The Investment Law requires that any company with foreign shareholders (with certain exceptions for Gulf Cooperation Council (GCC) entities) be required to obtain a foreign capital investment licence issued by the Saudi Arabian General Investment Authority.

Once appropriately licensed, a company with foreign shareholders generally enjoys all privileges and incentives offered to wholly Saudi-owned companies, such as ownership of freehold property that is necessary to carry out the licensed activity, privileges granted by the double tax treaties to which the Kingdom of Saudi Arabia is a party and rights to repatriate profits. It should be noted, however, that pursuant to the Investment Law, the Council of Economic and Development Affairs (a newly established government body reports to the Council of Ministers) issues a list of certain industrial and service sectors in which foreign investment is prohibited. This list is regularly reviewed and amended.

Non-Saudi citizens (other than GCC nationals) must obtain a residency permit to reside in Saudi Arabia. Companies are required to register their employees' contracts with the Ministry of Interior before residency permits can be issued. Each company is permitted a certain quota of residency permits. Employees cannot work for anyone other than their sponsor company and sponsorship cannot be transferred until the employee has worked for their original sponsor company for at least two years.

The Government has a strategic goal to increase the proportion of Saudi employees in both the public and private sectors. This policy is known as Saudisation and is effected by requiring companies, through Nitagat (a program established by the Ministry of Labour), to employ Saudi citizens.

4.2 Can a government authority block or unwind a transaction involving foreign investors after it has closed for strategic, national security or other reasons?

Once a company has been appropriately licensed, it would be unusual for the Government to seek to unwind a lawful private transaction entered into by that company. There are of course specific exceptions – for example, under the Expropriation Law, a Government entity may expropriate private real property to undertake a public interest project if certain conditions are satisfied and equitable compensation is provided to the private sector owner of such property.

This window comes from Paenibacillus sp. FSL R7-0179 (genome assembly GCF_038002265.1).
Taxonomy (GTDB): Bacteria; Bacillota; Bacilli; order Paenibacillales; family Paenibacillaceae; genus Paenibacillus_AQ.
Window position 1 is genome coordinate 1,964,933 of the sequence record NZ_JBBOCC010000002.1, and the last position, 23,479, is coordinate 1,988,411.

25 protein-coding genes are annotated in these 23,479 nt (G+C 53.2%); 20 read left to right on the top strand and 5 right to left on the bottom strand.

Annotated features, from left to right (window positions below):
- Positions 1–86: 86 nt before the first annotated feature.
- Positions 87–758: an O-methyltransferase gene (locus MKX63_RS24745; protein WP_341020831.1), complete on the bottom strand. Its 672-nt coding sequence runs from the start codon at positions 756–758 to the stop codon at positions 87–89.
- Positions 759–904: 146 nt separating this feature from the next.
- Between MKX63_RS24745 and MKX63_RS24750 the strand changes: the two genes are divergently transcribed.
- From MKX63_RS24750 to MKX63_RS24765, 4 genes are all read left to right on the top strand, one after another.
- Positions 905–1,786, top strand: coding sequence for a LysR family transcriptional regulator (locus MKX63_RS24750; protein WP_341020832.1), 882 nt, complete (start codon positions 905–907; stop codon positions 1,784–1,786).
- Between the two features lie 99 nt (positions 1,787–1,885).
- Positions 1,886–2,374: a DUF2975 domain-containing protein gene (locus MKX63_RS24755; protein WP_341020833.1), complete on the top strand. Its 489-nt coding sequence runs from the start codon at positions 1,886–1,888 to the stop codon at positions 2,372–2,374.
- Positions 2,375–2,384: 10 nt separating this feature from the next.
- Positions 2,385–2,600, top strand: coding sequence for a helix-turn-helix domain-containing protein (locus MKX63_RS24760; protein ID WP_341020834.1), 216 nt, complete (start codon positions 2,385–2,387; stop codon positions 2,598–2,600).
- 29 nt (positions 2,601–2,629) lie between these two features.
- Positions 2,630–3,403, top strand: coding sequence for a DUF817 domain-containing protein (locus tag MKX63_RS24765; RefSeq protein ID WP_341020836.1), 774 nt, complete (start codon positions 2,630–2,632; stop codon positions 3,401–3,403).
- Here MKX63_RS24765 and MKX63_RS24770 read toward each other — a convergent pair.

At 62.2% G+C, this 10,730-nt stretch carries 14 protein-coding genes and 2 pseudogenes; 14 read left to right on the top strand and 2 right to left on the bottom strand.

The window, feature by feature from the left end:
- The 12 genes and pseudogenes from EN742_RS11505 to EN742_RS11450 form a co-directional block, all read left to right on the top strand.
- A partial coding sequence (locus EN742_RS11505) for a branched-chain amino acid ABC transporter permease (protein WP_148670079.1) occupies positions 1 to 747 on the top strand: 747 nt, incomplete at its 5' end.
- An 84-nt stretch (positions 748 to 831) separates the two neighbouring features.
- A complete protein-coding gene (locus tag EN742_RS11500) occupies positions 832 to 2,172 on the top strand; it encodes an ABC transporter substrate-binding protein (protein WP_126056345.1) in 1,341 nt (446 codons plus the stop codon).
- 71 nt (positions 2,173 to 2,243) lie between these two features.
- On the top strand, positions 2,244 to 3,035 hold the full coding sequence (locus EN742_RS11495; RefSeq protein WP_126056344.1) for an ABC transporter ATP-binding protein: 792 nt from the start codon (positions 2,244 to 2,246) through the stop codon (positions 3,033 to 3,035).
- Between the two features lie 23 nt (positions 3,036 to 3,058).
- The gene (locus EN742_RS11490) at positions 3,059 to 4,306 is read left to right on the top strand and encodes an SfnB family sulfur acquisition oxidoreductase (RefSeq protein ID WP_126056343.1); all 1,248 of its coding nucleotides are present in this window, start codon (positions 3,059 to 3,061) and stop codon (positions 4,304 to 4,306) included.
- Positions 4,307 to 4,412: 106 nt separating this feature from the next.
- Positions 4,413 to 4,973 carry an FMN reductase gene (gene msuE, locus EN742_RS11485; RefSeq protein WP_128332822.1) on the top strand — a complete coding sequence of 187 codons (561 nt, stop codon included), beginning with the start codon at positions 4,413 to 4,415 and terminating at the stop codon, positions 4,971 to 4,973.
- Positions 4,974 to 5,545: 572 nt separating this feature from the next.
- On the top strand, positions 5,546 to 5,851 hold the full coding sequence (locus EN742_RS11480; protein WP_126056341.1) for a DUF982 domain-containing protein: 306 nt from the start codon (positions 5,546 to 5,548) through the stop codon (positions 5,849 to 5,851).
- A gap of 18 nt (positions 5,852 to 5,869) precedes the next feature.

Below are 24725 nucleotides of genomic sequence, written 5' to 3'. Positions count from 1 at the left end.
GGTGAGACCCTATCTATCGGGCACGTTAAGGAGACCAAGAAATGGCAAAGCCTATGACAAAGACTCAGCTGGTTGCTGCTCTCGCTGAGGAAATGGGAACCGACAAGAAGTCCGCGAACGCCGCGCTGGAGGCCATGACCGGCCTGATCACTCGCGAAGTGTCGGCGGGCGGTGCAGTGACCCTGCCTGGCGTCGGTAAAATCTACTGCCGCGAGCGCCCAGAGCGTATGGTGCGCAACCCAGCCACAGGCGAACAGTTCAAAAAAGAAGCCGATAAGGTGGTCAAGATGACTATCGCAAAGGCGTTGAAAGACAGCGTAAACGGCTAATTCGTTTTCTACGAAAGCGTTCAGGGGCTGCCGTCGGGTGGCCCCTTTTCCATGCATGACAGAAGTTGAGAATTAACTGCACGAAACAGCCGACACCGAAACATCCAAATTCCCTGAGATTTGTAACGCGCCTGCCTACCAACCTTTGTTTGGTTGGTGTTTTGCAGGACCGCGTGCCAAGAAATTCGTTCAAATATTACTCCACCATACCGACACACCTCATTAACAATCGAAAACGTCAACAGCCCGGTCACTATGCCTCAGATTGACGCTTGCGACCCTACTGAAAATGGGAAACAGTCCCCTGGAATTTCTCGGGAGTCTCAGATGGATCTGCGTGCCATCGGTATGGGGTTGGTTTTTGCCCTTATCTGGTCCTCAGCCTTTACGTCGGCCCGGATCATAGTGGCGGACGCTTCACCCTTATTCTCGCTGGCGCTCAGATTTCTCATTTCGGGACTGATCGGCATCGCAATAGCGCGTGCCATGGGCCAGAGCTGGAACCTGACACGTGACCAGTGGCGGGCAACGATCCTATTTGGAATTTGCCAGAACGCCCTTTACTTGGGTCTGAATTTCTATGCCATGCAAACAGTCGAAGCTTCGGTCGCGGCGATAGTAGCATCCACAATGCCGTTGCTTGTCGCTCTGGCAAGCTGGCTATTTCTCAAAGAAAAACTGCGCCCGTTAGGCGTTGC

Section 5. Foreign exchange, remittances and repatriation

5.1 What, if any, are the restrictions, controls, fees and taxes on remittances of investment returns or payments of principal, interest or premiums on loans or bonds to parties in other jurisdictions?

Saudi Arabian tax laws provide for actual withholding tax at different rates on payments made to non-resident parties (including those located in the GCC) by a Saudi resident from a source of income in Saudi Arabia. Services are defined to mean anything done for consideration other than the purchase and sale of goods and other property. Interest or loan charges paid to non-residents generally attract five percent withholding tax in Saudi Arabia, unless such withholding tax is reduced or eliminated pursuant to the terms of an applicable double tax treaty.

5.2 Can project companies establish and maintain onshore foreign currency accounts and/or offshore accounts in other jurisdictions?

There are no general restrictions on the holding of foreign exchange or the making of payments in foreign currency.

Section 6. Insurance

6.1 Are there any restrictions, controls, fees or taxes on insurance policies over project assets provided or guaranteed by foreign insurance companies?

The insurance and reinsurance industry in Saudi Arabia is governed by the Law On Supervision of Co-operative Insurance Companies and regulated by the Saudi Arabian Monetary Agency. Both foreign and domestic companies undertaking insurance or reinsurance business in Saudi Arabia are subject to a number of additional restrictions, controls and fees arising out of such regulations.